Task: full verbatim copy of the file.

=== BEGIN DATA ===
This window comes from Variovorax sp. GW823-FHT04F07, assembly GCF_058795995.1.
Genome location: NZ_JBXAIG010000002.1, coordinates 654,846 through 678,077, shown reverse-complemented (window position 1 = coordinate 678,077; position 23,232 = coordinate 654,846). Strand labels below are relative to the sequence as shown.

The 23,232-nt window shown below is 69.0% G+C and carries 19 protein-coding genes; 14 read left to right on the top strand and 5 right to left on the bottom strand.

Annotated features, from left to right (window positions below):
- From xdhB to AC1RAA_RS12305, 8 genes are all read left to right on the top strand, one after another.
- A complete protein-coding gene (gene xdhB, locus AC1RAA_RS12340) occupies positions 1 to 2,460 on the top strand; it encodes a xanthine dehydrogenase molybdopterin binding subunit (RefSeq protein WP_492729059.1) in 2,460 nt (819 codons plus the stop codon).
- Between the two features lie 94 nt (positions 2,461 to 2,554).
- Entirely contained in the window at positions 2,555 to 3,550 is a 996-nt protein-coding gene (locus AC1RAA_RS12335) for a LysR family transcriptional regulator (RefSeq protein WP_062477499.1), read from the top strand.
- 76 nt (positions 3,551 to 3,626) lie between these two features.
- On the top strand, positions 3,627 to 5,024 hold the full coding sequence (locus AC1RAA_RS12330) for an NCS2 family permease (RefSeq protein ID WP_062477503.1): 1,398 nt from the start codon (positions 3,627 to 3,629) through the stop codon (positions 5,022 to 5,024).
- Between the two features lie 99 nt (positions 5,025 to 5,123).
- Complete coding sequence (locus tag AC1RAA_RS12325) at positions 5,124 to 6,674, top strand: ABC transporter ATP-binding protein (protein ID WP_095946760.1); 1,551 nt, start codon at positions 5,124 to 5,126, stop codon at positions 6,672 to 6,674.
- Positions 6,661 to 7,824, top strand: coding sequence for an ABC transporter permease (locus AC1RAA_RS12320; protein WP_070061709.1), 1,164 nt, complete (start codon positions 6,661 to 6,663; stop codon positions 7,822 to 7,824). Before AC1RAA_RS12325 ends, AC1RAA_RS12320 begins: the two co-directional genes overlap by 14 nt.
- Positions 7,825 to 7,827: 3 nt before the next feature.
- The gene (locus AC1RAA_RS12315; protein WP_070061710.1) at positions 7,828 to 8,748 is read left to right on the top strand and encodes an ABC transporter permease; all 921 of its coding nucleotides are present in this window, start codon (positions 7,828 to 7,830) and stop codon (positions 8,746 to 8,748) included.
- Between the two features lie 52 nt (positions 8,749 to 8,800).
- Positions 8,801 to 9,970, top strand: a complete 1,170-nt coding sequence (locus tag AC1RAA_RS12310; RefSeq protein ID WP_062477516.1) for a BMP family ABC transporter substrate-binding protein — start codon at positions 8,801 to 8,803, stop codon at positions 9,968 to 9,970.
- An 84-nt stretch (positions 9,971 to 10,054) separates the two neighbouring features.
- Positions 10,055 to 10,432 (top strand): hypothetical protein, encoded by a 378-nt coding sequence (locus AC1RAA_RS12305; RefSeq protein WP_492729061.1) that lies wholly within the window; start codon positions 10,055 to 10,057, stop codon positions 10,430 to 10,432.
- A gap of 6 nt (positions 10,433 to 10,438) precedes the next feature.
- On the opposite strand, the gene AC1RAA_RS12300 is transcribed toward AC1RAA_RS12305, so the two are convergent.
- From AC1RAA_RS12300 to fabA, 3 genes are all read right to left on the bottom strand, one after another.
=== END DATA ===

This window comes from Variovorax sp. GW823-FHT04F07, assembly GCF_058795995.1.
Genome location: NZ_JBXAIG010000002.1, coordinates 654,846 through 678,077, shown reverse-complemented (window position 1 = coordinate 678,077; position 23,232 = coordinate 654,846). Strand labels below are relative to the sequence as shown.

The 23,232-nt window shown below is 69.0% G+C and carries 19 protein-coding genes; 14 read left to right on the top strand and 5 right to left on the bottom strand.

Annotated features, from left to right (window positions below):
- From xdhB to AC1RAA_RS12305, 8 genes are all read left to right on the top strand, one after another.
- A complete protein-coding gene (gene xdhB, locus AC1RAA_RS12340) occupies positions 1 to 2,460 on the top strand; it encodes a xanthine dehydrogenase molybdopterin binding subunit (RefSeq protein WP_492729059.1) in 2,460 nt (819 codons plus the stop codon).
- Between the two features lie 94 nt (positions 2,461 to 2,554).
- Entirely contained in the window at positions 2,555 to 3,550 is a 996-nt protein-coding gene (locus AC1RAA_RS12335) for a LysR family transcriptional regulator (RefSeq protein WP_062477499.1), read from the top strand.
- 76 nt (positions 3,551 to 3,626) lie between these two features.
- On the top strand, positions 3,627 to 5,024 hold the full coding sequence (locus AC1RAA_RS12330) for an NCS2 family permease (RefSeq protein ID WP_062477503.1): 1,398 nt from the start codon (positions 3,627 to 3,629) through the stop codon (positions 5,022 to 5,024).
- Between the two features lie 99 nt (positions 5,025 to 5,123).
- Complete coding sequence (locus tag AC1RAA_RS12325) at positions 5,124 to 6,674, top strand: ABC transporter ATP-binding protein (protein ID WP_095946760.1); 1,551 nt, start codon at positions 5,124 to 5,126, stop codon at positions 6,672 to 6,674.
- Positions 6,661 to 7,824, top strand: coding sequence for an ABC transporter permease (locus AC1RAA_RS12320; protein WP_070061709.1), 1,164 nt, complete (start codon positions 6,661 to 6,663; stop codon positions 7,822 to 7,824). Before AC1RAA_RS12325 ends, AC1RAA_RS12320 begins: the two co-directional genes overlap by 14 nt.
- Positions 7,825 to 7,827: 3 nt before the next feature.
- The gene (locus AC1RAA_RS12315; protein WP_070061710.1) at positions 7,828 to 8,748 is read left to right on the top strand and encodes an ABC transporter permease; all 921 of its coding nucleotides are present in this window, start codon (positions 7,828 to 7,830) and stop codon (positions 8,746 to 8,748) included.
- Between the two features lie 52 nt (positions 8,749 to 8,800).
- Positions 8,801 to 9,970, top strand: a complete 1,170-nt coding sequence (locus tag AC1RAA_RS12310; RefSeq protein ID WP_062477516.1) for a BMP family ABC transporter substrate-binding protein — start codon at positions 8,801 to 8,803, stop codon at positions 9,968 to 9,970.
- An 84-nt stretch (positions 9,971 to 10,054) separates the two neighbouring features.
- Positions 10,055 to 10,432 (top strand): hypothetical protein, encoded by a 378-nt coding sequence (locus AC1RAA_RS12305; RefSeq protein WP_492729061.1) that lies wholly within the window; start codon positions 10,055 to 10,057, stop codon positions 10,430 to 10,432.
- A gap of 6 nt (positions 10,433 to 10,438) precedes the next feature.
- On the opposite strand, the gene AC1RAA_RS12300 is transcribed toward AC1RAA_RS12305, so the two are convergent.
- From AC1RAA_RS12300 to fabA, 3 genes are all read right to left on the bottom strand, one after another.